Australian FM meets President U Thein Sein
July 4 - 10, 2011
AUSTRALIAN Foreign Minister Mr Kevin Rudd met President U Thein Sein and other senior government figures in Nay Pyi Taw on July 1, a day after arriving for a three-day visit.
A spokesperson for the Australian Department of Foreign Affairs confirmed Mr Rudd, who is the first Australian Foreign Minister to visit Myanmar since 2002, met U Thein Sein, as well as Foreign Minister U Wunna Maung Lwin and speaker of the Amyotha Hluttaw, U Khin Aung Myint.
The meeting was President U Thein Sein’s first with a high-ranking Western official since he was sworn in on March 30. In recent months a European Union delegation and US Senator John McCain have held discussions with Vice President Thiha Thura U Tin Aung Myint Oo, while US State Department official Mr Joseph Yun and UN envoy Mr Vijay Nambiar met the foreign minister.
Mr Rudd urged the Myanmar government to proceed with democratic reform, reducing poverty, economic development and engaging with the world on foreign policy issues.
During the July1 visit to Nay Pyi Taw he also appealed to President U Thein Sein and members of the government for clemency in regard to 2000 political prisoners who are currently incarcerated.
Mr Rudd said the president had responded that time and the circumstances of events would determine if a release of prisoners would occur.
“I reiterated that this must be the next step and would be fundamental to [international] political opinion [in regard] to the new government.” If this did not occur, it would be a “real impediment” for countries like the United States to engage with the Myanmar government.
Mr Rudd said that as Myanmar’s second largest aid donor, Australia was prepared to further help in tackling malaria, tuberculosis and HIV/Aids. He had also discussed the importance of food security and education improvements.
Mr Rudd said he had come to Myanmar to learn. “I have not been here before and I am the first Australian foreign minister to visit in nearly a decade, as well as the first western foreign minister since the new government was elected.”
Since then, the only indication of Myanmar’s stated move towards democracy had been President Thein Sein’s speech of March 30 that mentioned democratic change, economic reform and action on health and education.
“We are waiting to see what happens,” Mr Rudd said. “The international community is also waiting.”
Mr Rudd also met Daw Aung San Suu Kyi and members of the aid community on July 2 before flying out of Myanmar.
In a statement before his arrival Mr Rudd’s office said he was travelling to Myanmar at a “critical juncture” in the country’s history and would “discuss ways Australia can support positive reform and development”.
“I will use these meetings to reiterate Australia’s long-standing calls for genuine progress towards national reconciliation and democratic reform,” Mr Rudd said.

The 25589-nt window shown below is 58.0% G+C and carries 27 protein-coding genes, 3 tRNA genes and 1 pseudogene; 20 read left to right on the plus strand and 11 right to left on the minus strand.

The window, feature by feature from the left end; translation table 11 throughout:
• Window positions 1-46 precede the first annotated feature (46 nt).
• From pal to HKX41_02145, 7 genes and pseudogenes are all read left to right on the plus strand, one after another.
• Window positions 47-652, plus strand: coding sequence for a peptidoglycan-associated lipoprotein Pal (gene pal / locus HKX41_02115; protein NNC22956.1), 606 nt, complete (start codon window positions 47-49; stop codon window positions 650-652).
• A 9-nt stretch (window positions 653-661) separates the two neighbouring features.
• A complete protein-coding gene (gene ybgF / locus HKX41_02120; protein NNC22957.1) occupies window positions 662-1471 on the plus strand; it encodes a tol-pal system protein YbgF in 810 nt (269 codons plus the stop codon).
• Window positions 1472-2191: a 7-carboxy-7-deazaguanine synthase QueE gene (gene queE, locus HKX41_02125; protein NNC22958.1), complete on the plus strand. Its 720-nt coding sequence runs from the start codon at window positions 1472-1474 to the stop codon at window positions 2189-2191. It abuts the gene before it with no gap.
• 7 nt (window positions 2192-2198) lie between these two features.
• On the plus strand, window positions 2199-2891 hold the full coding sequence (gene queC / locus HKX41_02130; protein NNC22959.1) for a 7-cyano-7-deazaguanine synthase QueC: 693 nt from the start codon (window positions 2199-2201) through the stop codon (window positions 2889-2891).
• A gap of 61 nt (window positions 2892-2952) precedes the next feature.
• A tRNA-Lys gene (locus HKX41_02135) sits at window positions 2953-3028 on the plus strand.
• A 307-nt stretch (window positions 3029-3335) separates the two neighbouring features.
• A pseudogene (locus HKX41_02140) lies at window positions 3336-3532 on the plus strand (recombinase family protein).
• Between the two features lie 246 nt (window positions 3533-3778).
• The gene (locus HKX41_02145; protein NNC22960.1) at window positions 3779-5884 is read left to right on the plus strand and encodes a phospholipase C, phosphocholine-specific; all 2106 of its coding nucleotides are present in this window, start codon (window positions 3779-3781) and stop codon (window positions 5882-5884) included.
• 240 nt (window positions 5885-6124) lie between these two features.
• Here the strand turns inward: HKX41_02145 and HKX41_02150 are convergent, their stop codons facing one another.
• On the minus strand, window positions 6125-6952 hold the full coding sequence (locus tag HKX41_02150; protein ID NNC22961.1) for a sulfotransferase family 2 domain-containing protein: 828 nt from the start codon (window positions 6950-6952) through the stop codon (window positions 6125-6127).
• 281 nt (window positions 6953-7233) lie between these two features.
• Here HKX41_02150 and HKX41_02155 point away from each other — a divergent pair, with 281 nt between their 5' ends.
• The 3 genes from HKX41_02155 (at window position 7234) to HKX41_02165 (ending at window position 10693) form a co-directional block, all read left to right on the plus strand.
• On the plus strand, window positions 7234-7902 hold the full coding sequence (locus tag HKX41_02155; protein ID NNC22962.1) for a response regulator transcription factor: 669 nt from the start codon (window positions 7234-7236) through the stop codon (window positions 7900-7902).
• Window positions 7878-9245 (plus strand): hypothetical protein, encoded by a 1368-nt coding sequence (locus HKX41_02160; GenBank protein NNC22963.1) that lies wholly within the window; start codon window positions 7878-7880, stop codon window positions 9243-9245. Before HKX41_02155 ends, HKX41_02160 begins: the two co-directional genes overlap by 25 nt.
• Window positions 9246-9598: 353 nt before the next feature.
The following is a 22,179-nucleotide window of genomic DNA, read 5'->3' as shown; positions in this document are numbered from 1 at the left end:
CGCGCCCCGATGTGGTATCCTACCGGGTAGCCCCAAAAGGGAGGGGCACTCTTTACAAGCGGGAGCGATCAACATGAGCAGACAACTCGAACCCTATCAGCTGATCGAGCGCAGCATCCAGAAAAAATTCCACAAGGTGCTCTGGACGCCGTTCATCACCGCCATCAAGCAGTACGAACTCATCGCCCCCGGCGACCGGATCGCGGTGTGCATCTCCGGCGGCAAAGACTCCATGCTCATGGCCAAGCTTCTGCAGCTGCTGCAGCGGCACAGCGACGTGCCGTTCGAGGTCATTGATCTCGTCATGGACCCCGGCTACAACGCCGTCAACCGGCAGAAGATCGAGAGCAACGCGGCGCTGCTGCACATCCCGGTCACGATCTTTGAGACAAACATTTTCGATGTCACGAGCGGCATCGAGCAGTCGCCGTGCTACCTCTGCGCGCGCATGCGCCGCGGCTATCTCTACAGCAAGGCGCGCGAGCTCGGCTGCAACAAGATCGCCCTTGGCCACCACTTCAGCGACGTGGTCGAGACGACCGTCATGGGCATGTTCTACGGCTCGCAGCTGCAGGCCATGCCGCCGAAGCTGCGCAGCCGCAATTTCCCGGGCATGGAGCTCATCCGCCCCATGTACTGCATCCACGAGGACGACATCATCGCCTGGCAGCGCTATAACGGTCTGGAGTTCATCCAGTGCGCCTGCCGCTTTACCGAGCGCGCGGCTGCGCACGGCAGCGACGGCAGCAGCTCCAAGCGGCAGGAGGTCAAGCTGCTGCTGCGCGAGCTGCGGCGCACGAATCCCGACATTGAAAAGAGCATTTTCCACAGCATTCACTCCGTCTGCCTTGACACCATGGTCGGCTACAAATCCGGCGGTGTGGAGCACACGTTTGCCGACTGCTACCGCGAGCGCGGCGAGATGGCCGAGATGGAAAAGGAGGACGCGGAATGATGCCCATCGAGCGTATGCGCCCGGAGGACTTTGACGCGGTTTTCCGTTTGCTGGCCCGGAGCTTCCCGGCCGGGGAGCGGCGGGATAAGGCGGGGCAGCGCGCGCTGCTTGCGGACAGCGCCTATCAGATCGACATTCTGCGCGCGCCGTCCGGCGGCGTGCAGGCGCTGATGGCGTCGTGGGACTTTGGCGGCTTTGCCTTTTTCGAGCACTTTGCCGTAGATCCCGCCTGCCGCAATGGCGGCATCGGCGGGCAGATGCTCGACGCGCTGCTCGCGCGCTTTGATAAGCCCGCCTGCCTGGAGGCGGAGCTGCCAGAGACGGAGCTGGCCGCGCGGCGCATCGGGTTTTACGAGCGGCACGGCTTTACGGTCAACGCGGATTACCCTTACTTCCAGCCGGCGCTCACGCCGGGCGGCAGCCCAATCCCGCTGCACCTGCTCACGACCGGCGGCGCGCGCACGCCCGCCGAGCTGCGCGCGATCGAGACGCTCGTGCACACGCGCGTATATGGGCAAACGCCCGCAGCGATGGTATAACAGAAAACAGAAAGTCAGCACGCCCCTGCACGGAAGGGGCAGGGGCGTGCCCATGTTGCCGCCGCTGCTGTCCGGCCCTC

The statement said Australia had increased funding for its aid program from A$29.1 million (US$30.7 million) in 2009-10 to A$47.6 million ($50 million) in 2011-12, and was “on track to reach A$50 million ($52.5 million) by 2012-13”.
The foreign minister arrived in the country one day after the government issued a warning to the National League for Democracy to stay out of politics and one Australia-based analyst said the Myanmar authorities’ handling of this issue had the potential to define future bilateral relations.
“While politics in Myanmar continues to be shaped by [Daw] Aung San Suu Kyi’s defiance, foreign political leaders like Kevin Rudd walk a fine line between endorsing the current Myanmar government and cheering for radical, potentially disruptive, change,” said Dr Nicholas Farrelly, from the Australian National University in Canberra. “The challenge for all sides is to find workable, common goals. The current trend is towards incrementally deeper engagement but that could change very quickly depending on political and social events in Myanmar.”
Australia maintains economic sanctions against Myanmar but these are targeted at individuals and, for the most part, symbolic. Bilateral trade between the two nations topped US$100 million in 2010, up 14 percent on the previous year, according to Australian government statistics. Of this figure, almost 60pc is wheat exports to Myanmar.
Dr Farrelly, who is also the founder of the New Mandala website hosted by the ANU, said that while a “photo opportunity” with Daw Aung San Suu Kyi would be top of Mr Rudd’s agenda, he would likely seek to “take the pulse” of both the new government and the opposition.
“There is much for Kevin Rudd to learn beyond the superficial impressions of the country which tend to dominate popular analysis,” he said.
Mr Rudd, a former diplomat who speaks fluent Mandarin, would also be “very keen to understand Chinese ambitions in Southeast Asia through the prism of their activities in Myanmar”.
“For Australia this is an issue of great interest and is one that may distinguish Rudd’s approach from some other recent visitors.”